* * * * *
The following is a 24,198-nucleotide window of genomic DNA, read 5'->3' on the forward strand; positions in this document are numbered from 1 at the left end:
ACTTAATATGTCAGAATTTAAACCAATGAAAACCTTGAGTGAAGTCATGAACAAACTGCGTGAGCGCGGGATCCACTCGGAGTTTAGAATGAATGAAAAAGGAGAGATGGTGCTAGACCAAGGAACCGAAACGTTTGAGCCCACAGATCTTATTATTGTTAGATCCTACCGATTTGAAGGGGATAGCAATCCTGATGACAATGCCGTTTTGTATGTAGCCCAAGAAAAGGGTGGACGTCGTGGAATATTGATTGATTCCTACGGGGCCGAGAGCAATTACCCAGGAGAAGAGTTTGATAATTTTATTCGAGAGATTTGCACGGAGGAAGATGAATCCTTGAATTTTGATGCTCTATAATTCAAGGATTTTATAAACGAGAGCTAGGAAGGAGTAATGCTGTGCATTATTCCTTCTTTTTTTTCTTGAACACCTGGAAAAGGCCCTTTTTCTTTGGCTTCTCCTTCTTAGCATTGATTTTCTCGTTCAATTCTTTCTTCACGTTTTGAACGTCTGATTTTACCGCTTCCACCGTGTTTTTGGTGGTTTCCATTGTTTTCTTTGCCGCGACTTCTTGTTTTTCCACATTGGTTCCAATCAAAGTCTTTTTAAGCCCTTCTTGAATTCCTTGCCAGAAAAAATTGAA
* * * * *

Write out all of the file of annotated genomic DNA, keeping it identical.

The following is a 24,198-nucleotide window of genomic DNA, read 5'->3' on the forward strand; positions in this document are numbered from 1 at the left end:
ACTTAATATGTCAGAATTTAAACCAATGAAAACCTTGAGTGAAGTCATGAACAAACTGCGTGAGCGCGGGATCCACTCGGAGTTTAGAATGAATGAAAAAGGAGAGATGGTGCTAGACCAAGGAACCGAAACGTTTGAGCCCACAGATCTTATTATTGTTAGATCCTACCGATTTGAAGGGGATAGCAATCCTGATGACAATGCCGTTTTGTATGTAGCCCAAGAAAAGGGTGGACGTCGTGGAATATTGATTGATTCCTACGGGGCCGAGAGCAATTACCCAGGAGAAGAGTTTGATAATTTTATTCGAGAGATTTGCACGGAGGAAGATGAATCCTTGAATTTTGATGCTCTATAATTCAAGGATTTTATAAACGAGAGCTAGGAAGGAGTAATGCTGTGCATTATTCCTTCTTTTTTTTCTTGAACACCTGGAAAAGGCCCTTTTTCTTTGGCTTCTCCTTCTTAGCATTGATTTTCTCGTTCAATTCTTTCTTCACGTTTTGAACGTCTGATTTTACCGCTTCCACCGTGTTTTTGGTGGTTTCCATTGTTTTCTTTGCCGCGACTTCTTGTTTTTCCACATTGGTTCCAATCAAAGTCTTTTTAAGCCCTTCTTGAATTCCTTGCCAGAAAAAATTGAA